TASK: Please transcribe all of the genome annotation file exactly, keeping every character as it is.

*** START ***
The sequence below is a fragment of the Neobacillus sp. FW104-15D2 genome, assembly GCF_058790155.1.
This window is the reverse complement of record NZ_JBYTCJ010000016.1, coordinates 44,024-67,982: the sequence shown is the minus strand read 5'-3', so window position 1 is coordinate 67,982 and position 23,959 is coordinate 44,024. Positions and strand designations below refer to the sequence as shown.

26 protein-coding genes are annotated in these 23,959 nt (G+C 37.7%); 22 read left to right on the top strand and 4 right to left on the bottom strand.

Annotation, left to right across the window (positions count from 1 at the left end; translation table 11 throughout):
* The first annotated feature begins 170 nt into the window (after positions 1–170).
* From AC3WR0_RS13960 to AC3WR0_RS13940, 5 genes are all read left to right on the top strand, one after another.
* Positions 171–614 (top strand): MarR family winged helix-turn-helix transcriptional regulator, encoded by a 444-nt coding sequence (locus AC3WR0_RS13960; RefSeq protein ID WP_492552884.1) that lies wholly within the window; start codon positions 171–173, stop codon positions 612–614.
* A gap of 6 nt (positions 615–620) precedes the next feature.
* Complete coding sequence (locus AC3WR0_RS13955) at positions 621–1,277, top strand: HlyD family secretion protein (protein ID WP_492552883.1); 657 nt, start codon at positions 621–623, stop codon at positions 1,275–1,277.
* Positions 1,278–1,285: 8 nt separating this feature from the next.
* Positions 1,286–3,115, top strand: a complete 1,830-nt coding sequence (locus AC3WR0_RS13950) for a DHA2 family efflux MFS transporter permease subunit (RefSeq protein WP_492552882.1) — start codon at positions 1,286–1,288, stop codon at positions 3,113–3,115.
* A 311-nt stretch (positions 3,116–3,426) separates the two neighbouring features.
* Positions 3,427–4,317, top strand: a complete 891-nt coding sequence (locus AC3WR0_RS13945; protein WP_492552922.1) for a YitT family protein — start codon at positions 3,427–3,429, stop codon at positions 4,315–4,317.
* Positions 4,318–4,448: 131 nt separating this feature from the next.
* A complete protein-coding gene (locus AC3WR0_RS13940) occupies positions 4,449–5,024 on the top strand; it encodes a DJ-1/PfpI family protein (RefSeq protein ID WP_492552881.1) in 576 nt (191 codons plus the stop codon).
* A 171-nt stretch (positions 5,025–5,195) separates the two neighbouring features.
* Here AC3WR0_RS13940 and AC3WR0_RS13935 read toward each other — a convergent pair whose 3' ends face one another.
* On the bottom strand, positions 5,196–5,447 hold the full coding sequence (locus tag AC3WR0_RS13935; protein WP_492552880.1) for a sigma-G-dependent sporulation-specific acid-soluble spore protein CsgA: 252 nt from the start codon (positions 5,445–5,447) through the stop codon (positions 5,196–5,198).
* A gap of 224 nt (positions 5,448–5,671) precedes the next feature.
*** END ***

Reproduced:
The sequence below is a fragment of the Neobacillus sp. FW104-15D2 genome, assembly GCF_058790155.1.
This window is the reverse complement of record NZ_JBYTCJ010000016.1, coordinates 44,024-67,982: the sequence shown is the minus strand read 5'-3', so window position 1 is coordinate 67,982 and position 23,959 is coordinate 44,024. Positions and strand designations below refer to the sequence as shown.

26 protein-coding genes are annotated in these 23,959 nt (G+C 37.7%); 22 read left to right on the top strand and 4 right to left on the bottom strand.

Annotation, left to right across the window (positions count from 1 at the left end; translation table 11 throughout):
* The first annotated feature begins 170 nt into the window (after positions 1–170).
* From AC3WR0_RS13960 to AC3WR0_RS13940, 5 genes are all read left to right on the top strand, one after another.
* Positions 171–614 (top strand): MarR family winged helix-turn-helix transcriptional regulator, encoded by a 444-nt coding sequence (locus AC3WR0_RS13960; RefSeq protein ID WP_492552884.1) that lies wholly within the window; start codon positions 171–173, stop codon positions 612–614.
* A gap of 6 nt (positions 615–620) precedes the next feature.
* Complete coding sequence (locus AC3WR0_RS13955) at positions 621–1,277, top strand: HlyD family secretion protein (protein ID WP_492552883.1); 657 nt, start codon at positions 621–623, stop codon at positions 1,275–1,277.
* Positions 1,278–1,285: 8 nt separating this feature from the next.
* Positions 1,286–3,115, top strand: a complete 1,830-nt coding sequence (locus AC3WR0_RS13950) for a DHA2 family efflux MFS transporter permease subunit (RefSeq protein WP_492552882.1) — start codon at positions 1,286–1,288, stop codon at positions 3,113–3,115.
* A 311-nt stretch (positions 3,116–3,426) separates the two neighbouring features.
* Positions 3,427–4,317, top strand: a complete 891-nt coding sequence (locus AC3WR0_RS13945; protein WP_492552922.1) for a YitT family protein — start codon at positions 3,427–3,429, stop codon at positions 4,315–4,317.
* Positions 4,318–4,448: 131 nt separating this feature from the next.
* A complete protein-coding gene (locus AC3WR0_RS13940) occupies positions 4,449–5,024 on the top strand; it encodes a DJ-1/PfpI family protein (RefSeq protein ID WP_492552881.1) in 576 nt (191 codons plus the stop codon).
* A 171-nt stretch (positions 5,025–5,195) separates the two neighbouring features.
* Here AC3WR0_RS13940 and AC3WR0_RS13935 read toward each other — a convergent pair whose 3' ends face one another.
* On the bottom strand, positions 5,196–5,447 hold the full coding sequence (locus tag AC3WR0_RS13935; protein WP_492552880.1) for a sigma-G-dependent sporulation-specific acid-soluble spore protein CsgA: 252 nt from the start codon (positions 5,445–5,447) through the stop codon (positions 5,196–5,198).
* A gap of 224 nt (positions 5,448–5,671) precedes the next feature.